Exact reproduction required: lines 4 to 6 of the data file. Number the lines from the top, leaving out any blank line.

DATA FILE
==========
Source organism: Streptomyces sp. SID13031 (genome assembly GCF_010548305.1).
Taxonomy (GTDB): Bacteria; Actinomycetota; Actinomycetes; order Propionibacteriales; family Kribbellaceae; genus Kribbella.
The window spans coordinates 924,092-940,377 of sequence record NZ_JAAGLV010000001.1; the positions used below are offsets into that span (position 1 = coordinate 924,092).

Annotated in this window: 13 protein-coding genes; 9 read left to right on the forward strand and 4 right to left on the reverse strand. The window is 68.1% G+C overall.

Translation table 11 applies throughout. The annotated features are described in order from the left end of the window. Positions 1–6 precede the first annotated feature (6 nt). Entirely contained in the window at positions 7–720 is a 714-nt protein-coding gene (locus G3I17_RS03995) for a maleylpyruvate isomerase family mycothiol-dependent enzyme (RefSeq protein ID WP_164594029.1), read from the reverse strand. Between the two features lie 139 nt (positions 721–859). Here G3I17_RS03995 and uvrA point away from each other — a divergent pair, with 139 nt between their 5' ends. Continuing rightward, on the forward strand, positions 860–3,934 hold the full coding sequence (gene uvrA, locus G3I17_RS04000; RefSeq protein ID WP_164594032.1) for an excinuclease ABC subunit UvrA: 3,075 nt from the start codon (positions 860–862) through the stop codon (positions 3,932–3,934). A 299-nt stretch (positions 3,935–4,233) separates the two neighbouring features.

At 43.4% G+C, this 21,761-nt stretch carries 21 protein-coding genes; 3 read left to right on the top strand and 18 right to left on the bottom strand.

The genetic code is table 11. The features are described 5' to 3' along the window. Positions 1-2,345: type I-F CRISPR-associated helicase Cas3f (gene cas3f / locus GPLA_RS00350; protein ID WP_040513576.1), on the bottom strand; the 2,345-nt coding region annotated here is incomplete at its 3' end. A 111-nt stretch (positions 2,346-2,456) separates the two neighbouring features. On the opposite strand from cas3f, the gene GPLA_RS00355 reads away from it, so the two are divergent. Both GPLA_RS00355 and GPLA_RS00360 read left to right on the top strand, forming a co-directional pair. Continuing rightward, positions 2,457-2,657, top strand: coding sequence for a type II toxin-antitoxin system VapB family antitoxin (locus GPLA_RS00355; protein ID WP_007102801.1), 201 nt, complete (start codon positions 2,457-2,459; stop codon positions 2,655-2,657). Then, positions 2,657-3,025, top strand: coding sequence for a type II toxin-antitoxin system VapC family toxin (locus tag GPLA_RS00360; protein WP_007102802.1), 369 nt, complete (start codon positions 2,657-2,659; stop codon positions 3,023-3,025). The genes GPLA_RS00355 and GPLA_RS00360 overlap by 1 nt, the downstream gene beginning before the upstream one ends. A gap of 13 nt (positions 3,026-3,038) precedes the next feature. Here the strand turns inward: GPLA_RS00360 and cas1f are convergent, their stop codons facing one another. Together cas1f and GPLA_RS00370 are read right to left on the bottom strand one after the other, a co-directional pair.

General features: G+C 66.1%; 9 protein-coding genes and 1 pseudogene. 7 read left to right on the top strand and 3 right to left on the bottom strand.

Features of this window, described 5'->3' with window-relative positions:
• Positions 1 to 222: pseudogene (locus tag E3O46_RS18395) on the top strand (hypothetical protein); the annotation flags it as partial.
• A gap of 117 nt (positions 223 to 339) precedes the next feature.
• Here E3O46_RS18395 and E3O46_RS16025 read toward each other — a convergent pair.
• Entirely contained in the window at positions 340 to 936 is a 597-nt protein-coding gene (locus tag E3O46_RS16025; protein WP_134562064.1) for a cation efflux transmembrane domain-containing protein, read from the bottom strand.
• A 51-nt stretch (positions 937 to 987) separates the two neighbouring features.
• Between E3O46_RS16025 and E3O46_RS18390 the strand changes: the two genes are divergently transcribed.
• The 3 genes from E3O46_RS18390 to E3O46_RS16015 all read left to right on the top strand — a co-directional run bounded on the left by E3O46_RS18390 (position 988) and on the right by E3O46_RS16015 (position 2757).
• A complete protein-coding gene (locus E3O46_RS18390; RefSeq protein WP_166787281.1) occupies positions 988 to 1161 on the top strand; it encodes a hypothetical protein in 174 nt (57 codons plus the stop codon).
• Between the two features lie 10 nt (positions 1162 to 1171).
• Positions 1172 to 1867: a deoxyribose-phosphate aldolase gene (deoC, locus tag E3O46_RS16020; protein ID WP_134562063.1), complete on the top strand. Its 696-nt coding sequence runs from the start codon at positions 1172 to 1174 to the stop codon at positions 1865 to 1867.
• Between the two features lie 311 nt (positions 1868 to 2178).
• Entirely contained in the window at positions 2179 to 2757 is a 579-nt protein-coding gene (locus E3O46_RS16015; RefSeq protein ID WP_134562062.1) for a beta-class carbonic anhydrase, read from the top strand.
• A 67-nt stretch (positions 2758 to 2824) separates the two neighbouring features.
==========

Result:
Annotated in this window: 13 protein-coding genes; 9 read left to right on the forward strand and 4 right to left on the reverse strand. The window is 68.1% G+C overall.

Translation table 11 applies throughout. The annotated features are described in order from the left end of the window. Positions 1–6 precede the first annotated feature (6 nt). Entirely contained in the window at positions 7–720 is a 714-nt protein-coding gene (locus G3I17_RS03995) for a maleylpyruvate isomerase family mycothiol-dependent enzyme (RefSeq protein ID WP_164594029.1), read from the reverse strand. Between the two features lie 139 nt (positions 721–859). Here G3I17_RS03995 and uvrA point away from each other — a divergent pair, with 139 nt between their 5' ends. Continuing rightward, on the forward strand, positions 860–3,934 hold the full coding sequence (gene uvrA, locus G3I17_RS04000; RefSeq protein ID WP_164594032.1) for an excinuclease ABC subunit UvrA: 3,075 nt from the start codon (positions 860–862) through the stop codon (positions 3,932–3,934). A 299-nt stretch (positions 3,935–4,233) separates the two neighbouring features.

At 43.4% G+C, this 21,761-nt stretch carries 21 protein-coding genes; 3 read left to right on the top strand and 18 right to left on the bottom strand.